Causes of Aggressive Dog Behaviour | Tips on Calming a Dog

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Whether they act out towards other people, animals or even intimate objects, if your dog is showing signs of aggressive behaviour, it is important to tackle the problem as soon as possible.

Types of aggressive behaviour generally include things such as a baring teeth, biting or nipping, growling, snarling or lunging, all of which are generally warning signs that your dog will attack if they continue to be aggravated.

While aggression can be a difficult thing to deal with, it is something that can be resolved with the right training and socialisation. Even if you are adopting an adult dog with such issues, whether because they were not trained properly or the signs were either missed or ignored, while it may be a tricker and slower fix, consistent training can still turn things around.

Keeping an eye out for these signs as well as gaining an understanding of what triggers their aggressive behaviour is important to getting on top of the problem and treating the issue quickly and efficiently.


What Causes Dog Aggression?

When coming up with a plan to help treat and correct your dog’s aggressive behaviour, the first step is to understand what is causing them to act this way. There are generally a number of common reasons why a dog may act aggressive.


Protective Aggression

This is when a dog gets aggressive because they feel they need to protect members of it’s “pack” or family from other people or animals. It’s also common for mother dogs to start becoming overly protective and even aggressive when they have puppies and people try to approach them.

Territorial Aggression

This is when a dog gets aggressive because they feel they need to protect their space (your home) from intruders and unwanted visitors.

Possessive Aggression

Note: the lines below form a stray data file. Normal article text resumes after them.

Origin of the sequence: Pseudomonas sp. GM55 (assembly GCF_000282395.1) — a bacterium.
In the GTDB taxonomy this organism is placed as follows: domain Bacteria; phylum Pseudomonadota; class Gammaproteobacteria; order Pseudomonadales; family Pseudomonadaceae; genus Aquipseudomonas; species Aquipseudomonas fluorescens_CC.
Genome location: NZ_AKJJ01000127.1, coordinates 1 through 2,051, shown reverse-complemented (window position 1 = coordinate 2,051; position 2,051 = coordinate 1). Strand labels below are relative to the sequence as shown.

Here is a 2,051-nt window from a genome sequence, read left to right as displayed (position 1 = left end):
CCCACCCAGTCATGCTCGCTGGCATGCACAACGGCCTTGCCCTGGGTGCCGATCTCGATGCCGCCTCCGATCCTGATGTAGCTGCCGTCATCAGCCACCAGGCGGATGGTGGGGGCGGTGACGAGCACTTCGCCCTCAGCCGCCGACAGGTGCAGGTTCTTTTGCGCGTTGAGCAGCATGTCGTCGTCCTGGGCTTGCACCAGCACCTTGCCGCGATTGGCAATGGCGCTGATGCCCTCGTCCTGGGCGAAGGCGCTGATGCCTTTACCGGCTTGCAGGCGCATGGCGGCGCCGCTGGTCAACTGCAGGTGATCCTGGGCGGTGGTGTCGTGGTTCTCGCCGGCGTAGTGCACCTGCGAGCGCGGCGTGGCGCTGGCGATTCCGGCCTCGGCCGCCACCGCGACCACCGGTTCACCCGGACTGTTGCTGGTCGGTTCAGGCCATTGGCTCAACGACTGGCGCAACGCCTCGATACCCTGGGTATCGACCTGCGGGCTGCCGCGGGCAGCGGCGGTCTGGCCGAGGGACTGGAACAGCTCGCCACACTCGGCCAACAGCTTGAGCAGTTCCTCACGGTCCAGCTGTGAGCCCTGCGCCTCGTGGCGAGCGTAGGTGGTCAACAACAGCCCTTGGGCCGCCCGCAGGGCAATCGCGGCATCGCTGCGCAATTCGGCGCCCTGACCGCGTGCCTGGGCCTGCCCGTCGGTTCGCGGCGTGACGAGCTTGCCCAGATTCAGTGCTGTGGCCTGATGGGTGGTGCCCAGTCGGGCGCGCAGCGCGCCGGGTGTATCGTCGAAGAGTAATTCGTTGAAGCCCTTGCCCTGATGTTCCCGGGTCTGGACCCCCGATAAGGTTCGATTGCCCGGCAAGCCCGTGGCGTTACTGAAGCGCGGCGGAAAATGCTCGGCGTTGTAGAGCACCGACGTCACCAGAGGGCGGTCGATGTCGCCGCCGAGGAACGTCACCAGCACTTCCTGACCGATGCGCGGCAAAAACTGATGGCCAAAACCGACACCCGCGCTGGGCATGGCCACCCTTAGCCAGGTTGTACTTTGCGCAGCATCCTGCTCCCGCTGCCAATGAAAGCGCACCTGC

This is when your dog becomes aggressive because they are trying to protect something of theirs, whether it’s food, a toy or bone. This is also often referred to a resource guarding.

Social Aggression

This is when your dog acts aggressive towards other dogs in a social setting. Typically this occurs in pooches that have not been properly socialised during their early years.

Fear Aggression

This is when your dog becomes aggressive because they feel scared in a situation and will lash out when they feel cornered.

Defense Aggression

This is when your dog becomes aggressive generally because they want to be left alone. Often your dog will exhibit other signs they aren’t interested in social interaction before becoming aggressive, such as turning their head away from you.

Pain-elicited Aggression

If your dog is injured or in pain they may respond by acting aggressive.

Frustration-elicited Aggression

This is when your dog begins acting aggressive when they are restricted in some form, such as within a fenced yard or on their leash. This tends to happen when they become overly excited and/or stimulated and are unable to act on this because of the restriction.

Redirected Aggression

This typically occurs when someone attempts to break up a dog fight and in the heat of the moment a dog may redirect their aggression towards that person.

Predatory Aggression

This type of aggression can often occur without any warning signs and tends to happen when they are acting in a more predatory way, such as chasing an animal. This form of aggression is particularly a problem if you have children around, as there is a chance they may act out while running around with a child and bite them as a result.


How To Manage and Treat Dog Aggression

Aggression is an issue that unfortunately cannot be solved over night. However with the right techniques and plenty of patience, you can take your dog from a snappy pooch to a well-behaved family member.


How To Stop Your Dog Being Aggressive Towards Strangers